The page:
Councillors heard this would be expected to reduce the number of longer stays in town centres, as people are effectively being encouraged to spend less time there. In addition, even very small change in the behaviour of those who currently pay for longer stays would potentially have meant a greater deficit in the car parking budget than is currently experienced – potentially around £244,000.

Councillor Martin Ford moved as a further amendment, seconded by Councillor Paul Johnston, that Council approve the recommendations contained in the report with a proposed tariff of first 15 minute free period in each pay and display car park and an increase in tariffs in longer time bands of over 15mins to 2 hours at £2.00, 2-3 hours at £3.00, 3-5 hours at £5.00 and over  5 hours at £7.50 with a view to achieving full cost recovery and a review being undertaken after 6 months operation if required.

Following a vote on each proposed amendment, the latter was voted down.

It was then decided following a 37-25 vote to move to the consultation process for removing the free periods, introducing a new charging structure which spreads the cost of providing car parks across all users and makes longer stays in town centres more attractive.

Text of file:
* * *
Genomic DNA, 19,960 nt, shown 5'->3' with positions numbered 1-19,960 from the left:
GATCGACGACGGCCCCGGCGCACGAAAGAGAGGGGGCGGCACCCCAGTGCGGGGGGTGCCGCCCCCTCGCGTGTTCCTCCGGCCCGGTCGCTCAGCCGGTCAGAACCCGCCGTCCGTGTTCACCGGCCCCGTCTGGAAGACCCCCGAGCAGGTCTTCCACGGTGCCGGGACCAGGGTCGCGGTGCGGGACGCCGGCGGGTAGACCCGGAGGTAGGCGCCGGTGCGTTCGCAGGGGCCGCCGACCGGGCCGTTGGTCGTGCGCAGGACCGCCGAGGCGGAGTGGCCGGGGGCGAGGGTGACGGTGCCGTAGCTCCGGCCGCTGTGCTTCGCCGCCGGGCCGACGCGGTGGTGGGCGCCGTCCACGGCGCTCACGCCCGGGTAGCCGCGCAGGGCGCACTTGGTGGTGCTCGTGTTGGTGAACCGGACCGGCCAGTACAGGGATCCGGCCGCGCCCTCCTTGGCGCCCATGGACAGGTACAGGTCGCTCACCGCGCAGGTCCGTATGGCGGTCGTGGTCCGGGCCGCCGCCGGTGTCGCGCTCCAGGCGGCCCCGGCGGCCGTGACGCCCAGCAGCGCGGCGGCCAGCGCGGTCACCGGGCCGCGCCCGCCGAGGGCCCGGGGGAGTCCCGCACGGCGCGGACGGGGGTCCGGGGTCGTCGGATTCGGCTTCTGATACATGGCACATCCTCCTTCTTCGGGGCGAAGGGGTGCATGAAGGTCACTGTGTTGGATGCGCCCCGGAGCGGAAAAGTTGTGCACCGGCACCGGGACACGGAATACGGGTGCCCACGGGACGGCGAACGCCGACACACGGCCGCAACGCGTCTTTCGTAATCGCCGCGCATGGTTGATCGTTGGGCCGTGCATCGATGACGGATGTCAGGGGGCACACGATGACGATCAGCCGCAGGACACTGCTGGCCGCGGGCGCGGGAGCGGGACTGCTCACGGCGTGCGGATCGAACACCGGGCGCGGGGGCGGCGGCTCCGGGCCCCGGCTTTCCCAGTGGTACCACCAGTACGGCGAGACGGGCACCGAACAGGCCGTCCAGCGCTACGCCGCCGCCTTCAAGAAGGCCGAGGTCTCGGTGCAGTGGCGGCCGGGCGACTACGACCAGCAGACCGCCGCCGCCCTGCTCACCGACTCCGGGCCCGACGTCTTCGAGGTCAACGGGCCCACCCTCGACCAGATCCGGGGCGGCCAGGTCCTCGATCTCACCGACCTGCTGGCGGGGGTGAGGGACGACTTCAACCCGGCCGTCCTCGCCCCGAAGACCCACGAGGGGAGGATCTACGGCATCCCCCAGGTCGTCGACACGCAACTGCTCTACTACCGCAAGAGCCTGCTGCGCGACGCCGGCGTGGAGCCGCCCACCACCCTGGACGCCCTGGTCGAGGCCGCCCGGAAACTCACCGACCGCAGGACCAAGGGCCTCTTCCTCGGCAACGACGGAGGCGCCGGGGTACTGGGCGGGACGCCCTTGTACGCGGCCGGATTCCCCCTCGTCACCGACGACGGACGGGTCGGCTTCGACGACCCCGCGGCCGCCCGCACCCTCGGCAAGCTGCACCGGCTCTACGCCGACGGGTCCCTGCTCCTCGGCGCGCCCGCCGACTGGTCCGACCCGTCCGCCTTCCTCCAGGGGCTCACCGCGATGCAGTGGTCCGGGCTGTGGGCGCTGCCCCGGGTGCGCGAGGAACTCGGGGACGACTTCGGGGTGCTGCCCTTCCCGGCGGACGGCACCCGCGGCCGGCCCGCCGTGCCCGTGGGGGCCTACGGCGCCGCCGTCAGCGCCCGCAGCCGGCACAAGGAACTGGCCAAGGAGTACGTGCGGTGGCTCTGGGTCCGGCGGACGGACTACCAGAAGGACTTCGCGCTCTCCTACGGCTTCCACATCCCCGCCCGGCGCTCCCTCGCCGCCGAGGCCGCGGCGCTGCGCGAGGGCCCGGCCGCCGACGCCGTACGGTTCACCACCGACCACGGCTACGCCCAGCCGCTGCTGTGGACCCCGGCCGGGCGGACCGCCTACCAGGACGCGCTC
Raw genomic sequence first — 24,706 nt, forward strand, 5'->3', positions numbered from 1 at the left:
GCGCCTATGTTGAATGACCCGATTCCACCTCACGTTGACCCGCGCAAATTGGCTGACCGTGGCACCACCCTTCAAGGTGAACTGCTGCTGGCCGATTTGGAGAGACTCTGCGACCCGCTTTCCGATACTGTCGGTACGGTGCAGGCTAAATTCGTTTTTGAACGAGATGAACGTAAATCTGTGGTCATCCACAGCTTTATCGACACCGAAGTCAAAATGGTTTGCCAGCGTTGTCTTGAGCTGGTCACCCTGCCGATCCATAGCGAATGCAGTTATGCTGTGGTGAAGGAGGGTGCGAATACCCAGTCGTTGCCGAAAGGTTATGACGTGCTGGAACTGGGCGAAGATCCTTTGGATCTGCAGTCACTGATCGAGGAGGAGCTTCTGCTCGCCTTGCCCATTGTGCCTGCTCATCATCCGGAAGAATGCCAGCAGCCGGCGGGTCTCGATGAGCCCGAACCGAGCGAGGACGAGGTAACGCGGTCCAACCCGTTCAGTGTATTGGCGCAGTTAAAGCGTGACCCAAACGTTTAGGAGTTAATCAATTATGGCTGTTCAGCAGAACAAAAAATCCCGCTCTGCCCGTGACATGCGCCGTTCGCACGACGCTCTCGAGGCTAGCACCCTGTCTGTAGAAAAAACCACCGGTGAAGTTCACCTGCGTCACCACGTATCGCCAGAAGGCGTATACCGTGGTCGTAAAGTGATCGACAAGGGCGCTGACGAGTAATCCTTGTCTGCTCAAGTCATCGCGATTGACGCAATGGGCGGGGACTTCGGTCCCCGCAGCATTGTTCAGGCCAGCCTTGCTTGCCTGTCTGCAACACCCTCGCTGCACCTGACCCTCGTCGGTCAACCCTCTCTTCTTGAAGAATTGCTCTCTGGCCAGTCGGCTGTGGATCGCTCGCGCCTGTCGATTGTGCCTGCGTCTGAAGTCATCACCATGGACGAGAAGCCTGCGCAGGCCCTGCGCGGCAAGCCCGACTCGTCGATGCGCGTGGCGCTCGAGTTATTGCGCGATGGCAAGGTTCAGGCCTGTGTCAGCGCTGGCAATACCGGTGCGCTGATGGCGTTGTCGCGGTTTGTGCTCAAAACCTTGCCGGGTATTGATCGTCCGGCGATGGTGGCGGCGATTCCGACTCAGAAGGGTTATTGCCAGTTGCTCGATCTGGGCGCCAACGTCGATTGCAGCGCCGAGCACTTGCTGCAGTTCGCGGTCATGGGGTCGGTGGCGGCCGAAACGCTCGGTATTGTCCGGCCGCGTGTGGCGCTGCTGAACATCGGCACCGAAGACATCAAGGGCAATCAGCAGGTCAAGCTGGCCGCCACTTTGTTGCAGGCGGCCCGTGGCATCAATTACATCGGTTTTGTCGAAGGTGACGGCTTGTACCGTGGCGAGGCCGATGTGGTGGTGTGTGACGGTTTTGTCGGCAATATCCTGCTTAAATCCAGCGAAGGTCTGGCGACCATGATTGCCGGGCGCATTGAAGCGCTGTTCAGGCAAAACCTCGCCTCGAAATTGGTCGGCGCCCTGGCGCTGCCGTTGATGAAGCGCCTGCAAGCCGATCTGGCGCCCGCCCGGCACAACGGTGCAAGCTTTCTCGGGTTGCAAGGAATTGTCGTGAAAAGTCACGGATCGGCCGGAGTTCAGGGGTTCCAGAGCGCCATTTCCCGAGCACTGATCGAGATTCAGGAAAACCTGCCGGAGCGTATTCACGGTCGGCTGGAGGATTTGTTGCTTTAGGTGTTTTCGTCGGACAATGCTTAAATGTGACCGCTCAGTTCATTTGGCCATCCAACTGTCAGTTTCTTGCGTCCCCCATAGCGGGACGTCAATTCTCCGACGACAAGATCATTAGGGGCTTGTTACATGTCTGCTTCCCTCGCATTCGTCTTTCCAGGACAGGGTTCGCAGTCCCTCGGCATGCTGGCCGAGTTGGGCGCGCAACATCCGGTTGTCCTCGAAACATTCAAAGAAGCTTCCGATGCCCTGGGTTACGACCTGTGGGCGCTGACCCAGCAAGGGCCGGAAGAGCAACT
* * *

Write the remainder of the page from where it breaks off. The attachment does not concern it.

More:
A contactless payment option would also be introduced, with the intention of looking at Inverurie and Peterhead first. An incentive scheme linking car parking to the use of local businesses will also be investigated.

The 10p convenience charge for using RingGo, the cashless parking provider, will be incorporated into the parking fee and charges will also end at 5pm rather than the current 6pm.

Subject to consultation, when the new tariffs are introduced later this year parking in pay and display car parks will cost 50 pence for up to an hour, £1 for 1-2 hours and £3 for 2-5 hours. The cost will be £5 for anything more than five hours. Any surplus generated will be reinvested firstly in the parking service, followed by other transport related projects.

It is important to remember that there continues to be a huge range of free parking across Aberdeenshire, even in towns with Pay and Display facilities – about 75% of all available off street parking spaces continue to be free and on-street parking in Aberdeenshire has always been free.

Aberdeenshire has more than 100 car parks – more than 4,000 spaces – and charges only apply in 24 of these. Costs to the council include business rates, repairs and maintenance, staffing and enforcement costs.

Statutory and Public consultation will commence shortly to allow communities to feedback on the proposed change before a final decision is made.